Healthcare Roundup—Oscar Health planning to grow its ACA footprint; Abortion rights groups sue Virginia

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Oscar Health is planning to expand its ACA exchange reach for 2019. (Pixabay)

Oscar Health plans to expand its ACA offerings for 2019

Oscar Health announced that it intended to launch its plans in three more states and expand its offerings in three others for 2019.

The insurer plans to jump into the Affordable Care Act exchanges in Arizona, Florida and Michigan, and is also looking to expand its markets in Ohio, Texas and Tennessee. Oscar turned a first-quarter profit for the first time this year, and revealed in May that it intended to continue to expand as a result.

"Our sustained expansion positions Oscar as one of the fastest-growing insurers in the country and speaks to the power and effectiveness of our unique playbook," the company said. (FierceHealthPayer)

Abortion rights groups sue Virginia

A coalition of several abortion rights groups has filed a lawsuit against Virginia this week, calling on the courts to throw out a number of regulations and restrictions on the procedure.

Restrictions such as a 24-hour waiting period before an abortion and a state-mandated ultrasound before the procedure are not medically necessary, and thus unconstitutional because of the Supreme Court's 2016 Whole Women's Health vs. Hellerstedt ruling. The court determined that abortion restrictions are unconstitutional when the access burdens outweigh the benefits to patients.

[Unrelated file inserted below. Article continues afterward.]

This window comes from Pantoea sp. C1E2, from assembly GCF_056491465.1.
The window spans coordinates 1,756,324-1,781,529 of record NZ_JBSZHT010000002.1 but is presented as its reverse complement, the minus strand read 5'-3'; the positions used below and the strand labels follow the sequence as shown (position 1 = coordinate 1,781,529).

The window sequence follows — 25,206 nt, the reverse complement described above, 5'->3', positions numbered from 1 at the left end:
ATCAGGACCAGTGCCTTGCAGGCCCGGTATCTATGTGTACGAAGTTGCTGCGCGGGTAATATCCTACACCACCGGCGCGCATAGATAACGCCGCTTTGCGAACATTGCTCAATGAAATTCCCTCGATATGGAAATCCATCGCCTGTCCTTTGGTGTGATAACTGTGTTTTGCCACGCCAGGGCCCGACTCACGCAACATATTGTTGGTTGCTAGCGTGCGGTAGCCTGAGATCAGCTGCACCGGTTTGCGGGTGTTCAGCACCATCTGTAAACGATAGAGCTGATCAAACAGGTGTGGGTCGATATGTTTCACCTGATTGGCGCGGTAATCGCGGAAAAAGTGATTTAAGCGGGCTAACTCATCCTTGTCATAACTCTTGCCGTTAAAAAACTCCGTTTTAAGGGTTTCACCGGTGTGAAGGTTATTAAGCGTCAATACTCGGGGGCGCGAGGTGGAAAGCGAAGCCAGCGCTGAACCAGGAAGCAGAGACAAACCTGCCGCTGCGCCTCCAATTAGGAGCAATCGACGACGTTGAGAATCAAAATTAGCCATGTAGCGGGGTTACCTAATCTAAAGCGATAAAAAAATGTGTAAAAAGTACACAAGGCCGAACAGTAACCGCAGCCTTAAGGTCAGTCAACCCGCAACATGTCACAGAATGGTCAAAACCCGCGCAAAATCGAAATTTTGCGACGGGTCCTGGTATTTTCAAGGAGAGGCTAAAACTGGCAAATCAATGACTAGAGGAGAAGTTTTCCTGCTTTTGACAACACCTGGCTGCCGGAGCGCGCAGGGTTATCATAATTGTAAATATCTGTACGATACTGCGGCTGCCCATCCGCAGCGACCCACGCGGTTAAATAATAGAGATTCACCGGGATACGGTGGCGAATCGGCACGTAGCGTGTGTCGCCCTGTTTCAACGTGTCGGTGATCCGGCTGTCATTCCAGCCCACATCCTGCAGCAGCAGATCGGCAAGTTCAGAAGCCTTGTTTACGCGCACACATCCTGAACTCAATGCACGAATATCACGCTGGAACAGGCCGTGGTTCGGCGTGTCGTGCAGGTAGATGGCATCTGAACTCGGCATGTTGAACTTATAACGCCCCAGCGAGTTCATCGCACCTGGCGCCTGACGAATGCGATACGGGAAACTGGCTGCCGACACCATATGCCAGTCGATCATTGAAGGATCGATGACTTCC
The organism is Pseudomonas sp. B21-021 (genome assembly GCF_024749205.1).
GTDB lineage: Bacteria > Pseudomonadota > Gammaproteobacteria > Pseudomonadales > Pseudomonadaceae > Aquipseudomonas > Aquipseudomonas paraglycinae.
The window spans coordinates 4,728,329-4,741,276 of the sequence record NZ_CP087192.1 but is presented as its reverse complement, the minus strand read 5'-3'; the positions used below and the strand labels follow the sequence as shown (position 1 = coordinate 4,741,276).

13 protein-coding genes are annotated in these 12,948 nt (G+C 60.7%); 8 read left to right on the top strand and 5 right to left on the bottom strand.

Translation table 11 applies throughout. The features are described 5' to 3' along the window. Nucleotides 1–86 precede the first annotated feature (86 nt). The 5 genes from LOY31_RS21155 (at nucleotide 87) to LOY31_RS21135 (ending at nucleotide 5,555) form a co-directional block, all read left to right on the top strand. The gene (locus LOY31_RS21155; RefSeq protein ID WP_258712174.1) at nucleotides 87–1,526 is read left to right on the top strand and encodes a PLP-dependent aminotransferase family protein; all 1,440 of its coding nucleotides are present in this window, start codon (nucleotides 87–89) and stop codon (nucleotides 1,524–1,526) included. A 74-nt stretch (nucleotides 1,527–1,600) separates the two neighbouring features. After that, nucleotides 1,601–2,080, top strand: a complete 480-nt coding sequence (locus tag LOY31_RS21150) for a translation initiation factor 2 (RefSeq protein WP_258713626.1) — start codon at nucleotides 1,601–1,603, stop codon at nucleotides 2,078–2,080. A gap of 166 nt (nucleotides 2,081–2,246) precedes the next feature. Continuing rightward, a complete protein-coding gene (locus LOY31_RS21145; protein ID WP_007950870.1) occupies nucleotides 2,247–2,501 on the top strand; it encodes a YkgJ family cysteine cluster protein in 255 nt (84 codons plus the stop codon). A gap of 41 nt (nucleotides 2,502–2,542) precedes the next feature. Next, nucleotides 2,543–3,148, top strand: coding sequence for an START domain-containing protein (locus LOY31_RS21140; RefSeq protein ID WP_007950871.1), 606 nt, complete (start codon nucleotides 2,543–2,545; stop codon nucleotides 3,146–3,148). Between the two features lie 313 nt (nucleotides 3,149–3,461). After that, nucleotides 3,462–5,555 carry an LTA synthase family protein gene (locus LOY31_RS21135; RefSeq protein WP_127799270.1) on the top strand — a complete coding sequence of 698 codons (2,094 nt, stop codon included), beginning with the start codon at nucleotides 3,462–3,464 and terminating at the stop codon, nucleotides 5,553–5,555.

"Despite these clear constitutional protections, and the proven safety of abortion care, the Commonwealth of Virginia has spent over four decades enacting layer upon layer of unnecessary and onerous abortion statutes and regulations," the groups said in the lawsuit.

"These interlocking restrictions subject abortion providers and their patients to a vast array of requirements that fail to provide benefits sufficient to outweigh their burdens." (Lawsuit [PDF])

House passes opioid bill

A House bill that seeks to better align patient privacy protections with HIPAA rules passed the House by a wide margin on Wednesday.

The chamber voted 357-57 to pass the Overdose Prevention and Patient Safety Act. The bill, sponsored by Rep. Markwayne Mullin, R-Okla., would allow for the disclosure of records for patients with substance use disorder, as long as the disclosure complies with the Health Insurance Portability and Accountability Act's rules.

Current law allows disclosure of records without consent only to medical personnel if there's an emergency, for research purposes or under a court order.

"Doctors must have the whole picture on a patient's medical history in order to safety and effectively treat the patient," Mullin said. "This includes any history of substance use disorder." (Announcement)

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